As an intense fire raged on the Byrsa, Scipio ordered his troops to demolish Carthage’s walls and ramparts. Following military custom, the Roman general also allowed the soldiers to loot the city, and rewards were handed out to those legionaries who had displayed conspicuous bravery during the campaign. Scipio personally distributed all gold, silver and religious offerings, and other spoils were either sent to Rome or sold to raise funds. The surviving arms, siege engines and warships were burnt as offerings to the gods Mars and Minerva, and the city’s wretched inhabitants were sent to the slave markets—with the exception of a few grandees (including Hasdrubal) who, after being led through Rome as part of Scipio’s triumph, were allowed to lead a life of comfortable confinement in various Italian cities.1
Besides these few commanders, the only Carthaginians who fully escaped their fellow citizens’ collective fate were those who had been absent from the city during the siege. One was a well-known philosopher called Hasdrubal, who had relocated to Athens further to pursue his academic career. After arriving in Greece, where he had wisely changed his name to Clitomachus, in 129 he had eventually risen to the headship of the prestigious Athenian Academy. During a long and illustrious career, Clitomachus wrote an astonishing 400 treatises, which earned him praise from a number of prominent Romans. Besides his philosophical works, he reportedly addressed a work to his fellow Carthaginians after the destruction of the city, in which he opined that at such calamitous times much comfort was to be gained from philosophy (a sentiment that would no doubt have been appreciated by his fellow citizens as they were murdered by marauding Roman soldiers or dragged into a life of miserable slavery).2
After the initial ravaging of the city by the legions, the Senate sent a ten-man commission from Rome in order to supervise a series of measures designed to ensure that Carthage remained uninhabited. To that end Scipio was ordered to raze the remainder of the city to the ground, and a solemn curse was put on any persons who in the future attempted to settle on the Byrsa or in the Megara district. Moreover, those cities that had remained loyal to Carthage would pay for their loyalty with utter destruction, while Roman allies in the region were rewarded with Carthaginian territory. Those that had remained neutral were placed under the control of a senior senatorial official who would be sent out from Rome each year.3
When word of final victory reached Rome, there was an extraordinary outpouring of happiness and relief on the streets of the city. According to Appian, the news was greeted with understandable joy, for ‘no other war had so terrified them at their own gates as the Punic wars, which ever brought peril to them by reason of the perseverance, skill, and courage, as well as the bad faith, of those enemies.’4 While most surviving accounts of the Punic wars contain a high degree of hyperbole, in this instance such extravagant language perhaps accords well with the general reaction of the Roman public. The end of a series of wars which had seen Rome’s divine sanction undermined, and the enemy at the very gates of the city, can surely only have brought relief.5 The extraordinary outpouring of Roman religious and literary activity in the course of the wars, at least, demonstrates the extent to which success or failure on the battlefield was bound up with the Romans’ perceptions both of the world and of themselves.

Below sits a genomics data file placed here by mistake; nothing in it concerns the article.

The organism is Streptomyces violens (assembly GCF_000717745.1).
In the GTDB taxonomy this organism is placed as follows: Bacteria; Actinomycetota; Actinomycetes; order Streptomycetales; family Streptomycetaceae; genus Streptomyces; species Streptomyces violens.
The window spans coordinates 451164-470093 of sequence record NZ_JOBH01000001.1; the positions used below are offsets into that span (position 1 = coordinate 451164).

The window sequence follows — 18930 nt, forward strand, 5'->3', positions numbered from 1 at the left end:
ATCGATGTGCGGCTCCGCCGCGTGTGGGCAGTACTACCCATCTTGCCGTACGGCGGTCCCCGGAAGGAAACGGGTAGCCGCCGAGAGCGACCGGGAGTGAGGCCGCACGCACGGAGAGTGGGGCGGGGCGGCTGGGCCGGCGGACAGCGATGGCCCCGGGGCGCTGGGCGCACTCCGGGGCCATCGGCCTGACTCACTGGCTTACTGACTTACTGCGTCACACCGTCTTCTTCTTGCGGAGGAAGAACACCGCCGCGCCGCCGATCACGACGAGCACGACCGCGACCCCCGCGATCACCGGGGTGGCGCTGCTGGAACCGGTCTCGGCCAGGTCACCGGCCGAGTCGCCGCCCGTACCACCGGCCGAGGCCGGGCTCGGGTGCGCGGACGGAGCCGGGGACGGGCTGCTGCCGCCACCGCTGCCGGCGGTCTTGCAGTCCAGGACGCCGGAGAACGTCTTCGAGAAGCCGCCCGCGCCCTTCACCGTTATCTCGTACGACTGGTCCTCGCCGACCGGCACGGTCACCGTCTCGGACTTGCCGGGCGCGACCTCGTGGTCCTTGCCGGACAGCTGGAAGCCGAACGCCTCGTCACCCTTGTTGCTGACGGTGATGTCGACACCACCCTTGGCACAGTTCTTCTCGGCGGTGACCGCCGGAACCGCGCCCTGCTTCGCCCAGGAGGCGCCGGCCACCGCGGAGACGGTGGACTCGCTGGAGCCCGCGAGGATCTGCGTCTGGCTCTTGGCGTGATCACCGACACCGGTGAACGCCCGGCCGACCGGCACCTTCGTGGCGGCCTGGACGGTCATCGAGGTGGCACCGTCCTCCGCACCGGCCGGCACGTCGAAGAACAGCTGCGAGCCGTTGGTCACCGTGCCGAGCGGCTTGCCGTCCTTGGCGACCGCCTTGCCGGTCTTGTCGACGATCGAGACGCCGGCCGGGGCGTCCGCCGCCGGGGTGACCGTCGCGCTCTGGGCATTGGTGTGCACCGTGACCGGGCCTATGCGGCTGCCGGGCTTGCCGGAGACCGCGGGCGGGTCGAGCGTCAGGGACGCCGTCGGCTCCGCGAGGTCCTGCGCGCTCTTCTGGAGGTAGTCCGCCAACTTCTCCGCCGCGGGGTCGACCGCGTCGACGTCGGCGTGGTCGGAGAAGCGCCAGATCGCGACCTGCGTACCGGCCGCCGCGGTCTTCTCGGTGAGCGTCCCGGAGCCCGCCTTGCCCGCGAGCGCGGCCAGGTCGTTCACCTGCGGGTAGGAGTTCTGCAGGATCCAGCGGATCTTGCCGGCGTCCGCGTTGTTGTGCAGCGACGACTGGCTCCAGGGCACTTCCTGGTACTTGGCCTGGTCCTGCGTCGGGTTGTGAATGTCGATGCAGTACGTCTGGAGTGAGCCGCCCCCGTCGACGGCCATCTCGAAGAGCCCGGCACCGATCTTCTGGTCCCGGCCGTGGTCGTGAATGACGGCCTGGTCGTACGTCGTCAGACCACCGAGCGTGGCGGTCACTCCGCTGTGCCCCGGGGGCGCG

While the Second Punic War was perceived as the confirmation of predestined Roman hegemony, for many it simultaneously signalled the start of a long decline. For Polybius, whose views appear to have been shared by many of the Roman senatorial elite (and the wider intellectual community of the Hellenistic world), it was the unavoidable fate of all great powers that they should eventually fall.6 Thus, while the well-balanced Roman constitution would help prevent decline for a time, the fate of Carthage also awaited Rome. In Polybian political philosophy, however, future decline lay less in the rise of alternative powers than in destructive internal conflict and the rise of irrationality. The decline, defeat and eventual destruction of Carthage were thus attributed to the demagogy of the Barcids and the increasing influence of popular politics within the city. Even Hannibal, whom Polybius greatly admired as a military commander, was viewed as being fatally flawed by an irrationality and impulsiveness that symbolized the last years of the city.7In destroying Carthage, therefore, the Romans had confirmed a theory that forecast the eventual doom of their own city.